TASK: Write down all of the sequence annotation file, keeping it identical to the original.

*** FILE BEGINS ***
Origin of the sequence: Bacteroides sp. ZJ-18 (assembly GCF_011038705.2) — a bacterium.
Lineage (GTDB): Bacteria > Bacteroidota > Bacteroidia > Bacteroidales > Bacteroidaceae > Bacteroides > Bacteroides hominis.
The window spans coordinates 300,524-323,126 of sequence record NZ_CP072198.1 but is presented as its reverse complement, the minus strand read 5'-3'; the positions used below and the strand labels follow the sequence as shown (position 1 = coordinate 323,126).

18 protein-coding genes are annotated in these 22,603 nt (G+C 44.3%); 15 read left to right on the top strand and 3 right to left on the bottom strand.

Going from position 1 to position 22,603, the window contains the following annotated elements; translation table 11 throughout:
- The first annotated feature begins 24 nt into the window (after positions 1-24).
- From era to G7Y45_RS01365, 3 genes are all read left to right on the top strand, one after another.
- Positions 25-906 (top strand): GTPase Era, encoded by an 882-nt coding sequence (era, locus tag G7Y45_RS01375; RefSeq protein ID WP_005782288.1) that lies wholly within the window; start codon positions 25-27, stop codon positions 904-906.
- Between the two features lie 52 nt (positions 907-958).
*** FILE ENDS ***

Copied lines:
Origin of the sequence: Bacteroides sp. ZJ-18 (assembly GCF_011038705.2) — a bacterium.
Lineage (GTDB): Bacteria > Bacteroidota > Bacteroidia > Bacteroidales > Bacteroidaceae > Bacteroides > Bacteroides hominis.
The window spans coordinates 300,524-323,126 of sequence record NZ_CP072198.1 but is presented as its reverse complement, the minus strand read 5'-3'; the positions used below and the strand labels follow the sequence as shown (position 1 = coordinate 323,126).

18 protein-coding genes are annotated in these 22,603 nt (G+C 44.3%); 15 read left to right on the top strand and 3 right to left on the bottom strand.

Going from position 1 to position 22,603, the window contains the following annotated elements; translation table 11 throughout:
- The first annotated feature begins 24 nt into the window (after positions 1-24).
- From era to G7Y45_RS01365, 3 genes are all read left to right on the top strand, one after another.
- Positions 25-906 (top strand): GTPase Era, encoded by an 882-nt coding sequence (era, locus tag G7Y45_RS01375; RefSeq protein ID WP_005782288.1) that lies wholly within the window; start codon positions 25-27, stop codon positions 904-906.
- Between the two features lie 52 nt (positions 907-958).